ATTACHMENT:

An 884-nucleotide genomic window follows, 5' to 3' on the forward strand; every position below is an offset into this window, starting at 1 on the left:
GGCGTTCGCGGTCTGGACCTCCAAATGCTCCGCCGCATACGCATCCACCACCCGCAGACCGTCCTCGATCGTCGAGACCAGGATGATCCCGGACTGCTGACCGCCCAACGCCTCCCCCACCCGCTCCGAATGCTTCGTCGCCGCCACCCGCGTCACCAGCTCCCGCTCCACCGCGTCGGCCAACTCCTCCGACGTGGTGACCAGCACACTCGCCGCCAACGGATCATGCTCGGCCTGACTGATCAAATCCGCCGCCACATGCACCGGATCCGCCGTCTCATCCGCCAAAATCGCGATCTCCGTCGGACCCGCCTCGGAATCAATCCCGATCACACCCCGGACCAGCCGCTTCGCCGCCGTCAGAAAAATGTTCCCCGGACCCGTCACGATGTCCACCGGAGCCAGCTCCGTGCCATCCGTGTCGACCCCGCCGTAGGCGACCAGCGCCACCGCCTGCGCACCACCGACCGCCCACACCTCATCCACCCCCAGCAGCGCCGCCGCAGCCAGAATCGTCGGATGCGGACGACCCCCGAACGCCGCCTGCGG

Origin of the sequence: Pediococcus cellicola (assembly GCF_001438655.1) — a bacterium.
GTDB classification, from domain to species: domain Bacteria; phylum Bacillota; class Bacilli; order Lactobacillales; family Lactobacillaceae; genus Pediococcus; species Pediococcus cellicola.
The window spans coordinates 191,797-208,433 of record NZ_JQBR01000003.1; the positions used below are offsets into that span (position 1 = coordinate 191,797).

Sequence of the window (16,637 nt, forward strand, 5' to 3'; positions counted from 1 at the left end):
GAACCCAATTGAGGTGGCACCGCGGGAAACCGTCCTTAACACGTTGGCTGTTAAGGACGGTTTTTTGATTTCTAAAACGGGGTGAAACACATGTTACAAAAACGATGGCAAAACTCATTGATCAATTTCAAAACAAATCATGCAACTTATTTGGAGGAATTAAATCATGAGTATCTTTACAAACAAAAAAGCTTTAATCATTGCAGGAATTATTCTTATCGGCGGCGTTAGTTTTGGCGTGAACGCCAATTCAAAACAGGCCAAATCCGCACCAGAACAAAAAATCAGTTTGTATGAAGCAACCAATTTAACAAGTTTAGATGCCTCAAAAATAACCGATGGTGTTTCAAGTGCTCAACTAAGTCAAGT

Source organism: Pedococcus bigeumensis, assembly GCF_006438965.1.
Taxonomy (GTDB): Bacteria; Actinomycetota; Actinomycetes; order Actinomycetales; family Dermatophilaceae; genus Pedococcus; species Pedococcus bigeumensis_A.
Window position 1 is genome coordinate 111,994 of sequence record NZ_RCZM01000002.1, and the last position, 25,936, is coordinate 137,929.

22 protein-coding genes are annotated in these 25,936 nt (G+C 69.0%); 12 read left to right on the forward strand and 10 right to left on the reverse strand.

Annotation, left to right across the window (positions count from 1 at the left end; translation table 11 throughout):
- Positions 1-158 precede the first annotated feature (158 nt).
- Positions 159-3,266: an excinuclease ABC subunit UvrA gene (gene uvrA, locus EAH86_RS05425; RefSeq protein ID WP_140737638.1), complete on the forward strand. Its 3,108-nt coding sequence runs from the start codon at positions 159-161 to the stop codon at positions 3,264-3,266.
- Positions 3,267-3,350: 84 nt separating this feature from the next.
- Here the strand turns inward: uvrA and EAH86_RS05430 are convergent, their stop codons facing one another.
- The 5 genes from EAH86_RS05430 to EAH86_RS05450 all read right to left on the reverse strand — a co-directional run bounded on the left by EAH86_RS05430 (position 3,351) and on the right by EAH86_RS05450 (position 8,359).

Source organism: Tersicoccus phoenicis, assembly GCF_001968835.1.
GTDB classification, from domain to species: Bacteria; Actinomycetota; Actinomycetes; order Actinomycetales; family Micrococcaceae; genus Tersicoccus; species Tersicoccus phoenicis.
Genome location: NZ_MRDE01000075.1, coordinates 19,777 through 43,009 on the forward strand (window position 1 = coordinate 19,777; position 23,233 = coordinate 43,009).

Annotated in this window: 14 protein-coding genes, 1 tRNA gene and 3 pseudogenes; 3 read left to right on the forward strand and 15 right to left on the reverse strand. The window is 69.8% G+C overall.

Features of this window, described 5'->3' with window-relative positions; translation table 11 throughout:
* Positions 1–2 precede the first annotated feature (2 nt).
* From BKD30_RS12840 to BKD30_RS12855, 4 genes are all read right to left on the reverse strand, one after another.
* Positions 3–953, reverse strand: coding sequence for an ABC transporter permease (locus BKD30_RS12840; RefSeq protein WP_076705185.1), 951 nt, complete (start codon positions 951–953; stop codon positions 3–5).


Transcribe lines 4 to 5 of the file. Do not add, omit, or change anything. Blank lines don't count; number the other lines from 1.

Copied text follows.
GTDB classification, from domain to species: domain Bacteria; phylum Bacillota; class Bacilli; order Lactobacillales; family Lactobacillaceae; genus Pediococcus; species Pediococcus cellicola.
The window spans coordinates 191,797-208,433 of record NZ_JQBR01000003.1; the positions used below are offsets into that span (position 1 = coordinate 191,797).